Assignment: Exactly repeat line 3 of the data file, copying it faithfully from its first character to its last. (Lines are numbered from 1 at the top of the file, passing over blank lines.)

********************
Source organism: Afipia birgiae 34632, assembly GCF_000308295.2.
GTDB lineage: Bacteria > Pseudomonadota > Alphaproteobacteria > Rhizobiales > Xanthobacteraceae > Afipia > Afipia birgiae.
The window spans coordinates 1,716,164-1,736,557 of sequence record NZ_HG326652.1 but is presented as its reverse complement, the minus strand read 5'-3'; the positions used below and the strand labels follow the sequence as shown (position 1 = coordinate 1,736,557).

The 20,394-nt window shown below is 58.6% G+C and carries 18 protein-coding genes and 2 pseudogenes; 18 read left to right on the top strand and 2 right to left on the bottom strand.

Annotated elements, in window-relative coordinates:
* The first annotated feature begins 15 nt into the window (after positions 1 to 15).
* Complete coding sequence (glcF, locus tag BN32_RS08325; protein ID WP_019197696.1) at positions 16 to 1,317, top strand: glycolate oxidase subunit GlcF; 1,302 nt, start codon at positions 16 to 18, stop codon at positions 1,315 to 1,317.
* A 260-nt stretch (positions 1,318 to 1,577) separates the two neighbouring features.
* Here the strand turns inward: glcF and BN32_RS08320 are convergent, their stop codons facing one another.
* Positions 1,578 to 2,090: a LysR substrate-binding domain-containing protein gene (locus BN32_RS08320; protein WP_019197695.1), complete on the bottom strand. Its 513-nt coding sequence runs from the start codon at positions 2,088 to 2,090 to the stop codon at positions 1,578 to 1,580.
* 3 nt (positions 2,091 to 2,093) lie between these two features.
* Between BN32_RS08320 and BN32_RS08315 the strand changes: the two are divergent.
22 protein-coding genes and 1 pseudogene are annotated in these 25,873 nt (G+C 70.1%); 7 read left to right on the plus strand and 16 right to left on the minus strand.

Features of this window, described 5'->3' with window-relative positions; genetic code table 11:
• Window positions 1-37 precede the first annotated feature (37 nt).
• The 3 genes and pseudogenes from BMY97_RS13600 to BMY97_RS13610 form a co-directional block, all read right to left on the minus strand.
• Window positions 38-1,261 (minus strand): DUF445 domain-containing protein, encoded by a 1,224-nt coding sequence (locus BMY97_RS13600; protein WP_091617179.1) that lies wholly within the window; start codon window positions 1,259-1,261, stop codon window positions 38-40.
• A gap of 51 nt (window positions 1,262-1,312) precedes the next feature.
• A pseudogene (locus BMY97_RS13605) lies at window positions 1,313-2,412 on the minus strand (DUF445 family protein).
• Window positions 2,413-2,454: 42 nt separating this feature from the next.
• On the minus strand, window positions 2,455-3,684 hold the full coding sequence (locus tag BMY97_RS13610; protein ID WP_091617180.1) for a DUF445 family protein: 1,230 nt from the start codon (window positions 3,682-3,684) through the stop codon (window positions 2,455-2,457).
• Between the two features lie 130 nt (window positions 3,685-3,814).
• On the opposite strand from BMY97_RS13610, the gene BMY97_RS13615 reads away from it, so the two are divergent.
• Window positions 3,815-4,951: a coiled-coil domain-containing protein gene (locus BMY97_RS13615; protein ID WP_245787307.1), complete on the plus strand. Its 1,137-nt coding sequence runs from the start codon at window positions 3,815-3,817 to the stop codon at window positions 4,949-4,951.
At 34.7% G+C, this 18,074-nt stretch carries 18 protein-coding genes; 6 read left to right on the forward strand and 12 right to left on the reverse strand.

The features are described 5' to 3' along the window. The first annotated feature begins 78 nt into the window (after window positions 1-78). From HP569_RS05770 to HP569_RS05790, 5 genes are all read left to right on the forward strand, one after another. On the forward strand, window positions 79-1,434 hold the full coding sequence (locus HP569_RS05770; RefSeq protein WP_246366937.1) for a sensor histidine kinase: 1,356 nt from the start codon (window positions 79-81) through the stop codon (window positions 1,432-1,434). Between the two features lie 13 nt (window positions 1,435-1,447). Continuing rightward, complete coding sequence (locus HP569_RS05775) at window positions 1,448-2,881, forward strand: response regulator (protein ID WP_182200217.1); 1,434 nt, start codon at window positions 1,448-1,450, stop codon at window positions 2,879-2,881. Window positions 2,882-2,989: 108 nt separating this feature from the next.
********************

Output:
The window spans coordinates 1,716,164-1,736,557 of sequence record NZ_HG326652.1 but is presented as its reverse complement, the minus strand read 5'-3'; the positions used below and the strand labels follow the sequence as shown (position 1 = coordinate 1,736,557).